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Continuous Integration and Continuous Deployment, often abbreviated as CI/CD, are two closely related techniques that are central to a good DevOps story. They both involve the automation of some activity with your code based on some predefined triggers. Due to this similarity, they are often implemented with the same set of tooling.

CI/CD is usually the first step on the road to adopting DevOps. Let's step through what they are and how to approach them.

Continuous Integration

Continuous Integration, or CI, is about automatically building, testing, and optionally creating a runnable archive of your project. It typically runs on every commit pushed to your version control system (VCS), such as Git. Sometimes more expensive integration tests only run on stable branches like master or staging, depending on your VCS workflows.

There are some semi-obvious benefits to adopting CI:

  • You get immediate feedback on flaws in a pull request
  • You find out quickly if a bad commit landed, before it disrupts your entire team's workflow

But the biggest advantage of CI is an implicit one: standardizing how to build your project. All too often, without CI, the dev, ops, and quality teams will end up building software differently, resulting in different runtime behavior (or failed builds!). By having one official source of truth, we can avoid such problems.

You can also read about how containerization helps out with this.

Continuous Deployment

Deploying software to production is one of the most gut wrenching experiences many engineers face. What if I screw up one of the steps? What if I missed a bug? What if something works differently than it's supposed to?

Continuous Deployment, or CD, minimizes the input of the engineer in the deployment process. Just like CI automates the process of building and testing software, CD automates the deployment. This involves an upfront cost of defining a scriptable method of updating your servers. (Fortunately, as we'll see below, modern tooling makes this really easy.) Once you've paid that upfront cost, your life becomes much better. This is a great way of achieving immutable infrastructure.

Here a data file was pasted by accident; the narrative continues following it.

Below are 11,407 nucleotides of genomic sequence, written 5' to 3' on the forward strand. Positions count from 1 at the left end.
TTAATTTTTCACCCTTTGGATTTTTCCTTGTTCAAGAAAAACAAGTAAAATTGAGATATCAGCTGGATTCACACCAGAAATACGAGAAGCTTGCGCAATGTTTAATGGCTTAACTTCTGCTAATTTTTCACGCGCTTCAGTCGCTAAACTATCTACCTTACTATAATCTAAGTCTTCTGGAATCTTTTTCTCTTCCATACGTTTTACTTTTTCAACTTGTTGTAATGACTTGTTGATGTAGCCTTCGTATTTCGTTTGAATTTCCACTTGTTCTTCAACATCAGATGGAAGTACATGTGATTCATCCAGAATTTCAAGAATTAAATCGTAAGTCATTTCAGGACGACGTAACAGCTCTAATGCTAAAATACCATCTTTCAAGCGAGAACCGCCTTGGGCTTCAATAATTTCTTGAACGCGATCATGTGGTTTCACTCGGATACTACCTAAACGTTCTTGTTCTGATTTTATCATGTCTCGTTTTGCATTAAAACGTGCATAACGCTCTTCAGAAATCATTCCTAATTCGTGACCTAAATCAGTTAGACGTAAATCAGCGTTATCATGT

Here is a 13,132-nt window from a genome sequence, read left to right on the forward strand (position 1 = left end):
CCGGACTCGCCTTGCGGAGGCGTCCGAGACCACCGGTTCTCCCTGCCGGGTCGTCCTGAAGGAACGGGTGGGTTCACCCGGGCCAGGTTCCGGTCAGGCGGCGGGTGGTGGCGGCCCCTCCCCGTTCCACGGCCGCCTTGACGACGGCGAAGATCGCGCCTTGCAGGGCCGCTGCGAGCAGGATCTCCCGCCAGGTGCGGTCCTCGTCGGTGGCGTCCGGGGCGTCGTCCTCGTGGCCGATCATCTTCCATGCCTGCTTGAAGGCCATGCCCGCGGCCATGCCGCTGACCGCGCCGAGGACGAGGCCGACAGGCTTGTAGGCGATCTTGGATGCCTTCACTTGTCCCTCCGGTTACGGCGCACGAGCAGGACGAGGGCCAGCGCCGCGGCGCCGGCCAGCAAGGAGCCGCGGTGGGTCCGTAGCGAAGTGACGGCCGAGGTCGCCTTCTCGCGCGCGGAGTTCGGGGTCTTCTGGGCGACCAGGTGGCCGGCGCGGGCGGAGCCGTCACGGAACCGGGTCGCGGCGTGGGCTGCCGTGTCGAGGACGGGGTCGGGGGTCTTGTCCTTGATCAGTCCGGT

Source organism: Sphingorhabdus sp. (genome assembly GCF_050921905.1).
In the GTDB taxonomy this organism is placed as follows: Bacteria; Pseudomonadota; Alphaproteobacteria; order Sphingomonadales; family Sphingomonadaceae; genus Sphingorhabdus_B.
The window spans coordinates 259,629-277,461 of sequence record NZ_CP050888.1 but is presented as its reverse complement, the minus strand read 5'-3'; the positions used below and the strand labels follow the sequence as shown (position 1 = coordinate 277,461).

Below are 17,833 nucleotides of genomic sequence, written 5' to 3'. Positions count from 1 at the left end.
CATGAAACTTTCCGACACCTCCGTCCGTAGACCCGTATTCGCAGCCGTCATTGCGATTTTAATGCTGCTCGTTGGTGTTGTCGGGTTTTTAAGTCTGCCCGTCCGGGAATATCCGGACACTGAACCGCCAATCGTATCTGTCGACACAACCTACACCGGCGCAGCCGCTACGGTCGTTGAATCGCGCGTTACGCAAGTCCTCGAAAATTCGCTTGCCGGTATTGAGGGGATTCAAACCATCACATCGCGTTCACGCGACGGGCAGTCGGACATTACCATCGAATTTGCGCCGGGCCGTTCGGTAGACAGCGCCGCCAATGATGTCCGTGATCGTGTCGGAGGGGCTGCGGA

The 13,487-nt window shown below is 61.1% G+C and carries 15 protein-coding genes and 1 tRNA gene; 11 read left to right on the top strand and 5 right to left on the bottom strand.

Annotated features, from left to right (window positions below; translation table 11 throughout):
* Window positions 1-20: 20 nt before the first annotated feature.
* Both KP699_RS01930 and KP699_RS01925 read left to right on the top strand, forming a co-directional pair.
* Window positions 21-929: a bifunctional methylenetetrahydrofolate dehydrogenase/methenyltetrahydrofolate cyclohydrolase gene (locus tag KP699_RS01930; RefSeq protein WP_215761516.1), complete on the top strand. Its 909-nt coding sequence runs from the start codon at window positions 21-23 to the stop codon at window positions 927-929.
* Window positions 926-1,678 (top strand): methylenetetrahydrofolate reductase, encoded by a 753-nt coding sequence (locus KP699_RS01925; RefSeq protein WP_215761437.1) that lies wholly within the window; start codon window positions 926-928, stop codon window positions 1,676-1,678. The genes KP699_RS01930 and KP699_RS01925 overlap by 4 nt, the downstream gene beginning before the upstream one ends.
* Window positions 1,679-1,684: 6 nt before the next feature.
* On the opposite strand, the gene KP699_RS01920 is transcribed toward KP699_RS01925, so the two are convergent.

One misconception about CD is that it means automatically deploying your software on every commit to the stable branch of your VCS. While that's an option, it's not necessary. The important bit is that there's a well defined trigger for deployment, which could be:

  • Every push to the master branch
  • Every push to a special production branch
  • When the project lead explicitly clicks a "deploy" button


There are many different CI tools available today. Jenkins, Travis, Azure, Gitlab, CircleCI, etc. At FP Complete, we're fans of Gitlab's approach to CI, but most tools will work just fine. Our main criteria is that your CI build process should be in your code repository.

On the deployment side, we recommend sticking to container-based deployment systems. Check out our article on containerization for more information.

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